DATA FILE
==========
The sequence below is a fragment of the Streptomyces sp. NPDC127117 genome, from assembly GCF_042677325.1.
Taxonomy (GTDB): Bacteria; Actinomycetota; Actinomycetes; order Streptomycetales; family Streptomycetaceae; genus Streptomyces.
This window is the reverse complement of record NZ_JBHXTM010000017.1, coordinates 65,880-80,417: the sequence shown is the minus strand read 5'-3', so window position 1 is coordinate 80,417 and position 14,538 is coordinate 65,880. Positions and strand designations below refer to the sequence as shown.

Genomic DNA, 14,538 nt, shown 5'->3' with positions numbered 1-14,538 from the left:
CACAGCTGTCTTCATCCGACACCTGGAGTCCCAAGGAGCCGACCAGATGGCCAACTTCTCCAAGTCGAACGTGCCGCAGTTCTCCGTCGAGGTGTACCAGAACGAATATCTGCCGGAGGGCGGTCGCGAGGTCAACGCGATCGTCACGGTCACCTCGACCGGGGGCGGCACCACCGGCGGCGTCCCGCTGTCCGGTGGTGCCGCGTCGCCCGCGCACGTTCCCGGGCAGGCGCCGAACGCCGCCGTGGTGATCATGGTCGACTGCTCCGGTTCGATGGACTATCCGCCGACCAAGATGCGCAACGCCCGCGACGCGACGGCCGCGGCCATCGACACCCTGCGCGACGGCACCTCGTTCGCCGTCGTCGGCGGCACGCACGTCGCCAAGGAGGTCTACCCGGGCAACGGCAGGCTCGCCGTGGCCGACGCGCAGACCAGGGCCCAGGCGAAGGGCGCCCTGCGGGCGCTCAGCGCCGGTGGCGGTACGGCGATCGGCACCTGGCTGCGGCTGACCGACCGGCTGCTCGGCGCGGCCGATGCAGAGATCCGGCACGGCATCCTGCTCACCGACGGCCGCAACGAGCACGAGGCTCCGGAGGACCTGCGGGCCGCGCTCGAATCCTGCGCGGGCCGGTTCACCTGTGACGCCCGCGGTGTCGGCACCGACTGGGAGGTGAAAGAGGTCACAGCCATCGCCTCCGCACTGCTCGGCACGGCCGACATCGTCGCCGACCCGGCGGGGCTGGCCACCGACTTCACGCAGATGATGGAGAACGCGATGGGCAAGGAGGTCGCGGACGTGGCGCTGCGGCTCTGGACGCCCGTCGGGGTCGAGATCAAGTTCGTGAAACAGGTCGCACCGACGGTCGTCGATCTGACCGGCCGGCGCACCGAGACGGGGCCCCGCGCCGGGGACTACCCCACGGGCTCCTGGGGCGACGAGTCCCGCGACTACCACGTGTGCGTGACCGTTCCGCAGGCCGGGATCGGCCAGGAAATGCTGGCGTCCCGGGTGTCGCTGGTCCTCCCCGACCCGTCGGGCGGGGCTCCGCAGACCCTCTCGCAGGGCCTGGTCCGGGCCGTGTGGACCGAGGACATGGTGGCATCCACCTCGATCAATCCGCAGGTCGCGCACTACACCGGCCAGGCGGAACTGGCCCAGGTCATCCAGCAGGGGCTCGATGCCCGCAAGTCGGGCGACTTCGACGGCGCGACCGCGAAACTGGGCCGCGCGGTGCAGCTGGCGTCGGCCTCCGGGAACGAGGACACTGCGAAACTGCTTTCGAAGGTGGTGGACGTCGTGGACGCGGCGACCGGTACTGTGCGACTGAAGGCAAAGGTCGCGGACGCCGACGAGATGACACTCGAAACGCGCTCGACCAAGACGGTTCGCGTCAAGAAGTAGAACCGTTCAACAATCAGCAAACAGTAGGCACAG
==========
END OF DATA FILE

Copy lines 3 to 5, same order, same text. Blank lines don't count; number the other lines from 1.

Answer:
This window is the reverse complement of record NZ_JBHXTM010000017.1, coordinates 65,880-80,417: the sequence shown is the minus strand read 5'-3', so window position 1 is coordinate 80,417 and position 14,538 is coordinate 65,880. Positions and strand designations below refer to the sequence as shown.

Genomic DNA, 14,538 nt, shown 5'->3' with positions numbered 1-14,538 from the left:
CACAGCTGTCTTCATCCGACACCTGGAGTCCCAAGGAGCCGACCAGATGGCCAACTTCTCCAAGTCGAACGTGCCGCAGTTCTCCGTCGAGGTGTACCAGAACGAATATCTGCCGGAGGGCGGTCGCGAGGTCAACGCGATCGTCACGGTCACCTCGACCGGGGGCGGCACCACCGGCGGCGTCCCGCTGTCCGGTGGTGCCGCGTCGCCCGCGCACGTTCCCGGGCAGGCGCCGAACGCCGCCGTGGTGATCATGGTCGACTGCTCCGGTTCGATGGACTATCCGCCGACCAAGATGCGCAACGCCCGCGACGCGACGGCCGCGGCCATCGACACCCTGCGCGACGGCACCTCGTTCGCCGTCGTCGGCGGCACGCACGTCGCCAAGGAGGTCTACCCGGGCAACGGCAGGCTCGCCGTGGCCGACGCGCAGACCAGGGCCCAGGCGAAGGGCGCCCTGCGGGCGCTCAGCGCCGGTGGCGGTACGGCGATCGGCACCTGGCTGCGGCTGACCGACCGGCTGCTCGGCGCGGCCGATGCAGAGATCCGGCACGGCATCCTGCTCACCGACGGCCGCAACGAGCACGAGGCTCCGGAGGACCTGCGGGCCGCGCTCGAATCCTGCGCGGGCCGGTTCACCTGTGACGCCCGCGGTGTCGGCACCGACTGGGAGGTGAAAGAGGTCACAGCCATCGCCTCCGCACTGCTCGGCACGGCCGACATCGTCGCCGACCCGGCGGGGCTGGCCACCGACTTCACGCAGATGATGGAGAACGCGATGGGCAAGGAGGTCGCGGACGTGGCGCTGCGGCTCTGGACGCCCGTCGGGGTCGAGATCAAGTTCGTGAAACAGGTCGCACCGACGGTCGTCGATCTGACCGGCCGGCGCACCGAGACGGGGCCCCGCGCCGGGGACTACCCCACGGGCTCCTGGGGCGACGAGTCCCGCGACTACCACGTGTGCGTGACCGTTCCGCAGGCCGGGATCGGCCAGGAAATGCTGGCGTCCCGGGTGTCGCTGGTCCTCCCCGACCCGTCGGGCGGGGCTCCGCAGACCCTCTCGCAGGGCCTGGTCCGGGCCGTGTGGACCGAGGACATGGTGGCATCCACCTCGATCAATCCGCAGGTCGCGCACTACACCGGCCAGGCGGAACTGGCCCAGGTCATCCAGCAGGGGCTCGATGCCCGCAAGTCGGGCGACTTCGACGGCGCGACCGCGAAACTGGGCCGCGCGGTGCAGCTGGCGTCGGCCTCCGGGAACGAGGACACTGCGAAACTGCTTTCGAAGGTGGTGGACGTCGTGGACGCGGCGACCGGTACTGTGCGACTGAAGGCAAAGGTCGCGGACGCCGACGAGATGACACTCGAAACGCGCTCGACCAAGACGGTTCGCGTCAAGAAGTAGAACCGTTCAACAATCAGCAAACAGTAGGCACAG